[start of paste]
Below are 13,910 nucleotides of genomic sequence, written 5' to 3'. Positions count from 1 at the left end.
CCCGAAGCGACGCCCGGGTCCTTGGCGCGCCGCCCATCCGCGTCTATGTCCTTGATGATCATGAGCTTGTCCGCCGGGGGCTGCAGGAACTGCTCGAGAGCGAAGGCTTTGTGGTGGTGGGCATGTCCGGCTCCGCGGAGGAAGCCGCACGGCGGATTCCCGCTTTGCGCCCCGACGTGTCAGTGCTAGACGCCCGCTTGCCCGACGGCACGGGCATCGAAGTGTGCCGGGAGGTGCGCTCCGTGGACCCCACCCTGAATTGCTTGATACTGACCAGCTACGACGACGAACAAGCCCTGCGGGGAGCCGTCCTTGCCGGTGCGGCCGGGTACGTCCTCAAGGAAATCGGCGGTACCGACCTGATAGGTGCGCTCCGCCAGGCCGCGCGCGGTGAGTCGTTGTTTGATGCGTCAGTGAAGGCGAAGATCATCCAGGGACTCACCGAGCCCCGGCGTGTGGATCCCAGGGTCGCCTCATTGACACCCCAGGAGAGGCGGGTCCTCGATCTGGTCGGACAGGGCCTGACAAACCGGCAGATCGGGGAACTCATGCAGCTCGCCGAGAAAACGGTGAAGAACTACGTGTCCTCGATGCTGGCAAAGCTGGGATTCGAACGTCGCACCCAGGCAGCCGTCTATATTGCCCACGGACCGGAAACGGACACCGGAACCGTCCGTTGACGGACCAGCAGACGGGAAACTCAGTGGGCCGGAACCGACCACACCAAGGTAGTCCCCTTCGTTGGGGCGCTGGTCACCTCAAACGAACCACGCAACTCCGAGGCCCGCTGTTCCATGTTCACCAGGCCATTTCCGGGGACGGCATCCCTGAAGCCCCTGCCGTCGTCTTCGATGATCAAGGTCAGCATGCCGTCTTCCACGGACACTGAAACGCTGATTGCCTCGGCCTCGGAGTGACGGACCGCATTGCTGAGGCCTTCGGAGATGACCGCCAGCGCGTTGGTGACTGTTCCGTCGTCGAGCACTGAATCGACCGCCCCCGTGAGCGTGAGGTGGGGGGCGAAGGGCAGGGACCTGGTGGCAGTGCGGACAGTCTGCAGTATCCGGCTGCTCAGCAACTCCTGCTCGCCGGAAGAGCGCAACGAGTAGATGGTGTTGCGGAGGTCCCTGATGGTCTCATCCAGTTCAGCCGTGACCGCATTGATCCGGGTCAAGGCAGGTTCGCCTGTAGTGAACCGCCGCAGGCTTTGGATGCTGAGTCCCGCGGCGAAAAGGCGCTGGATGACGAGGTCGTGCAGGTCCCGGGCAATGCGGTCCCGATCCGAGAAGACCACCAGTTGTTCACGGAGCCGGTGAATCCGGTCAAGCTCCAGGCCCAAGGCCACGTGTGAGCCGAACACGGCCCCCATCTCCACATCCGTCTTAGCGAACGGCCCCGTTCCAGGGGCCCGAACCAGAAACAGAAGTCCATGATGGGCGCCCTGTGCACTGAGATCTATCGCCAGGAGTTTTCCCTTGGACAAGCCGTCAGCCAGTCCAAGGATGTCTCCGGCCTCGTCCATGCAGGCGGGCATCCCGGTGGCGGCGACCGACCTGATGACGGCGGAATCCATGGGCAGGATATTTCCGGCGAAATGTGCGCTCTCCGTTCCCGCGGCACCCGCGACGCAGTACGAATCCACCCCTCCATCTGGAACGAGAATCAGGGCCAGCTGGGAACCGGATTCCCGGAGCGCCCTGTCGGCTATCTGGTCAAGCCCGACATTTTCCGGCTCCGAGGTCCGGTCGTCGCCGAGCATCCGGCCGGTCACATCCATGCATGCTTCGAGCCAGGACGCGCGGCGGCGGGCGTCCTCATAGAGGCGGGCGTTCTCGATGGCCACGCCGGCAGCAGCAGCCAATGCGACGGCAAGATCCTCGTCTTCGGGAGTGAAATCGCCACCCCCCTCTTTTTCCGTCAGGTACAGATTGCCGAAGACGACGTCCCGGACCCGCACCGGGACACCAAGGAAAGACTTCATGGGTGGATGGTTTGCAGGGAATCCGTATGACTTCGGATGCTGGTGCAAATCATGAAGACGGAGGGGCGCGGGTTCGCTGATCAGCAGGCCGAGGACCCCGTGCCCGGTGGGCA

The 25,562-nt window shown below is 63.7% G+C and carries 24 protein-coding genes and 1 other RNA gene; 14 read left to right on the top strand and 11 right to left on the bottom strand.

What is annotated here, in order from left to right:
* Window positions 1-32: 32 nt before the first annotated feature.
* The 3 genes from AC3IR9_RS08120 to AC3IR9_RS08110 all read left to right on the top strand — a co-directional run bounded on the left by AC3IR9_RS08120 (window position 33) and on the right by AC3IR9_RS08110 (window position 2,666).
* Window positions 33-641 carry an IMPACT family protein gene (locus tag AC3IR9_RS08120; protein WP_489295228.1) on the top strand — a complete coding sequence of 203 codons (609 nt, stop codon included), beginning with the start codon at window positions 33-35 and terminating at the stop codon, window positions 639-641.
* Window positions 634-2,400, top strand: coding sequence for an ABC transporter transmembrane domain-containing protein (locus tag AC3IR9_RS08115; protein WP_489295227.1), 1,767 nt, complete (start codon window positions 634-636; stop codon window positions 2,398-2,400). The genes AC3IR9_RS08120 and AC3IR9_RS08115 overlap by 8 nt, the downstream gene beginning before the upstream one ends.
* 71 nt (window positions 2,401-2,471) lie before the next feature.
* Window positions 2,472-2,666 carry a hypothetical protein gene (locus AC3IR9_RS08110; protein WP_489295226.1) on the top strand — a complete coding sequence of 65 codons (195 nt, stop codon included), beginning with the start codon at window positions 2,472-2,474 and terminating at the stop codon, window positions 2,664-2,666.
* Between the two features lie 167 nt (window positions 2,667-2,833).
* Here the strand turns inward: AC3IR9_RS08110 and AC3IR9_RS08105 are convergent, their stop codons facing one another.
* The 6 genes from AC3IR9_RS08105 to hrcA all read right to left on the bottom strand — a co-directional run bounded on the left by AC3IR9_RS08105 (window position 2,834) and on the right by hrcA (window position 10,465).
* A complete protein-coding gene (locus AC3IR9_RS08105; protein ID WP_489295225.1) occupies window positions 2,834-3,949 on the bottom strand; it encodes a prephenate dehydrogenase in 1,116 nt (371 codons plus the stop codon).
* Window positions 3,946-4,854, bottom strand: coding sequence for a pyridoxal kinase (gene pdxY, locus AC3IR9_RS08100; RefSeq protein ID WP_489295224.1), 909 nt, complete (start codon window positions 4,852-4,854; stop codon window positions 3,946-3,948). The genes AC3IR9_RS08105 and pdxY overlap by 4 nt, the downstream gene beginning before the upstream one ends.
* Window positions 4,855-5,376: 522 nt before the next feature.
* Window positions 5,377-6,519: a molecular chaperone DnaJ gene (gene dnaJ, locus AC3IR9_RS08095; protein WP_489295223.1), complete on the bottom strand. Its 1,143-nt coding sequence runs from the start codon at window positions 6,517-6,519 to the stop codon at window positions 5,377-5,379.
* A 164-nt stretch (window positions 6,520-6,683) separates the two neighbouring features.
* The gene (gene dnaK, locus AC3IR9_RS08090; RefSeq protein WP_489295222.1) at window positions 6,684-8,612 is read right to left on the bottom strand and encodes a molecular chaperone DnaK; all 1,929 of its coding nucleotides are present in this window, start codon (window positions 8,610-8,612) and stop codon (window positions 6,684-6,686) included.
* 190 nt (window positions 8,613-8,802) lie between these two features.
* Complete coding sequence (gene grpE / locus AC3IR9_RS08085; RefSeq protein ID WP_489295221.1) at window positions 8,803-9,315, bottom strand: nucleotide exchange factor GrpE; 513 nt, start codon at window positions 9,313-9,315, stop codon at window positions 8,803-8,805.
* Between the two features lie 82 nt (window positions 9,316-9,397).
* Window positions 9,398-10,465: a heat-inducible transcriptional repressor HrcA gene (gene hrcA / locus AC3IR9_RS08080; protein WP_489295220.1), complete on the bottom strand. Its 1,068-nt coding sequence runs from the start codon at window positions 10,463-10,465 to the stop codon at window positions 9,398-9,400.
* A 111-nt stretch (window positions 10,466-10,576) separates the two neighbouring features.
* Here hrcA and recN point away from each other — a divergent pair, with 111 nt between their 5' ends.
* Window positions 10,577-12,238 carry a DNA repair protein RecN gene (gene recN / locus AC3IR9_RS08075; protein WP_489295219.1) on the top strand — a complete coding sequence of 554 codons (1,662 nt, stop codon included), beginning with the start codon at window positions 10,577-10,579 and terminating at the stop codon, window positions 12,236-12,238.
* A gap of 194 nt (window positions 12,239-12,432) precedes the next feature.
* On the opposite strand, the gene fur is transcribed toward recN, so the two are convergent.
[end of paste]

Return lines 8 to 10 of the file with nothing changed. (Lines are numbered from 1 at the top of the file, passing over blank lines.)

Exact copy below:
* Window positions 634-2,400, top strand: coding sequence for an ABC transporter transmembrane domain-containing protein (locus tag AC3IR9_RS08115; protein WP_489295227.1), 1,767 nt, complete (start codon window positions 634-636; stop codon window positions 2,398-2,400). The genes AC3IR9_RS08120 and AC3IR9_RS08115 overlap by 8 nt, the downstream gene beginning before the upstream one ends.
* 71 nt (window positions 2,401-2,471) lie before the next feature.
* Window positions 2,472-2,666 carry a hypothetical protein gene (locus AC3IR9_RS08110; protein WP_489295226.1) on the top strand — a complete coding sequence of 65 codons (195 nt, stop codon included), beginning with the start codon at window positions 2,472-2,474 and terminating at the stop codon, window positions 2,664-2,666.